Fine and decorative art

Fine and decorative art

The fine and decorative art collection preserve the splendour of our 500 year old organisation. They tell us how physicians saw themselves and the world around them in both the past and present.


The museum collection holds an internationally significant collection of over 5,000 oil paintings, drawings and sculptures. They are mainly portraits of college presidents, fellows and individuals associated with the history of medicine and the RCP from its foundation in 1518 to the present day. In 1596 the RCP announced that any member or 'noble person' could display his portrait or coat of arms on payment of £10. Unfortunately, almost all the early portraits were lost when the RCP was destroyed in the Great Fire of London in 1666. From the 18th century a deliberate policy of building up the portrait collections began, but it was not until the 1940s that a portrait of every out-going president had been commissioned after their term of office. We continue to collect and commission contemporary works of art and portraiture which relate to personalities from medicine past and present. 

Portrait of William Harvey (1578-1657) by unknown artist, 1650
Portrait of Professor Dame Carol Black by Jeff Stultiens, 2006

The RCP hold works of art from prominent British painters including Mary Beale, Allan Ramsey, Johann Zoffany, Sir Thomas Lawrence, John Millais, Luke Fildes and Raymond Piper.  Some of the most famous paintings in the collection include a portrait of William Harvey c. 1650, William Hunter demonstrating at the Royal Academy by Johann Zoffany, and Jeff Stultien’s presidential portrait of Dame Carol Black.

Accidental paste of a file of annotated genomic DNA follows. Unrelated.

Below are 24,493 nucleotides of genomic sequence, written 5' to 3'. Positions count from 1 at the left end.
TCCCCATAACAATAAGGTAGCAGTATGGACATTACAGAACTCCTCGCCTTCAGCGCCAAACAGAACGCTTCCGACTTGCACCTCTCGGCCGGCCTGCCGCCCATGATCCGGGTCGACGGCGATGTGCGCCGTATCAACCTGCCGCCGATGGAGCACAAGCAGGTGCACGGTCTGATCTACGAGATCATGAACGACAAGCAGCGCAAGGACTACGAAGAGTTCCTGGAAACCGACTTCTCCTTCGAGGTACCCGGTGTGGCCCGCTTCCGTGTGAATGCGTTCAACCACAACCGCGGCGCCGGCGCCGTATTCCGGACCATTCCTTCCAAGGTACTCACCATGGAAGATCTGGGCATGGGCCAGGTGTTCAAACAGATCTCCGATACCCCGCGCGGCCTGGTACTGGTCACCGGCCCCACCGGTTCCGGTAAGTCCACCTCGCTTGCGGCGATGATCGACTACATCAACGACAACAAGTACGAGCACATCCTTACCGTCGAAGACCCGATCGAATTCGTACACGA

Silver and decorative art


The RCP also holds an extensive decorative art collection, with a particular emphasis on silver. Silver has always been at the centre of RCP ceremonies as well as fine dining. Several of our most iconic items are still used in membership and fellowship ceremonies today. Only a few pieces pre-date the Great Fire of London in 1666 because of a robbery the previous year. William Harvey's demonstration rod survived along with Baldwin Hamey's inkstand bell, which is rung every year at the RCP’s Annual General Meeting (AGM). Other significant objects include the silver-gilt mace made by the goldsmith, Anthony Nelme in 1683. It shares the design of the House of Commons mace and is carried today during presidential processions along with the caduceus – the president's symbol of office. The caduceus is a silver rod topped by four carved snakes and inset with the RCP coat of arms.

We also have a considerable collection of furniture, stained glass, crests and sculptures. To find out more, you can explore our online catalogue.  You can also find our portrait collection on Art UK.


To find out more, we recommend: 

  • Physicians and their Images, by Ludmilla Jordanova (2018)
  • Curiosities from the College Museum, by Sir Richard Thompson (2018) 

To uncover a wealth of information about the collections held at the RCP, search our  archive and museum catalogue. If you would like to view a collection item in person you can book a research appointment.